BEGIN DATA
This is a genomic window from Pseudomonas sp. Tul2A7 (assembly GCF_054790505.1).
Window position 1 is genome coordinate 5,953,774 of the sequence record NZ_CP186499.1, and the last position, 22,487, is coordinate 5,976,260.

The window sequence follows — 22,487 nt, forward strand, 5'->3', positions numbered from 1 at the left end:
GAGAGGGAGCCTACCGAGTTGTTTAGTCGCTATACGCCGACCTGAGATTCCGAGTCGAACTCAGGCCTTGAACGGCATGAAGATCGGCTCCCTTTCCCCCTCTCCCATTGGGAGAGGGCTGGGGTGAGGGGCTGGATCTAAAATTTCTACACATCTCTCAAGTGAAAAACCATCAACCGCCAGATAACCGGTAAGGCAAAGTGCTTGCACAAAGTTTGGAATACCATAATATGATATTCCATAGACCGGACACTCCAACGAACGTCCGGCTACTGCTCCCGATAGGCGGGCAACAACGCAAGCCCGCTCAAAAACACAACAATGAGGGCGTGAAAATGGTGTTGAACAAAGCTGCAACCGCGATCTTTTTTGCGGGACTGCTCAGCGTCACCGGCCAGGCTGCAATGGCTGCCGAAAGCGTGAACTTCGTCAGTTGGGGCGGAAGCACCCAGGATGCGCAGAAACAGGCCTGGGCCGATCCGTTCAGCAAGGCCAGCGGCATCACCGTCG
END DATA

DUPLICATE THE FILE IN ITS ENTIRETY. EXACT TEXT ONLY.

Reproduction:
This is a genomic window from Pseudomonas sp. Tul2A7 (assembly GCF_054790505.1).
Window position 1 is genome coordinate 5,953,774 of the sequence record NZ_CP186499.1, and the last position, 22,487, is coordinate 5,976,260.

The window sequence follows — 22,487 nt, forward strand, 5'->3', positions numbered from 1 at the left end:
GAGAGGGAGCCTACCGAGTTGTTTAGTCGCTATACGCCGACCTGAGATTCCGAGTCGAACTCAGGCCTTGAACGGCATGAAGATCGGCTCCCTTTCCCCCTCTCCCATTGGGAGAGGGCTGGGGTGAGGGGCTGGATCTAAAATTTCTACACATCTCTCAAGTGAAAAACCATCAACCGCCAGATAACCGGTAAGGCAAAGTGCTTGCACAAAGTTTGGAATACCATAATATGATATTCCATAGACCGGACACTCCAACGAACGTCCGGCTACTGCTCCCGATAGGCGGGCAACAACGCAAGCCCGCTCAAAAACACAACAATGAGGGCGTGAAAATGGTGTTGAACAAAGCTGCAACCGCGATCTTTTTTGCGGGACTGCTCAGCGTCACCGGCCAGGCTGCAATGGCTGCCGAAAGCGTGAACTTCGTCAGTTGGGGCGGAAGCACCCAGGATGCGCAGAAACAGGCCTGGGCCGATCCGTTCAGCAAGGCCAGCGGCATCACCGTCG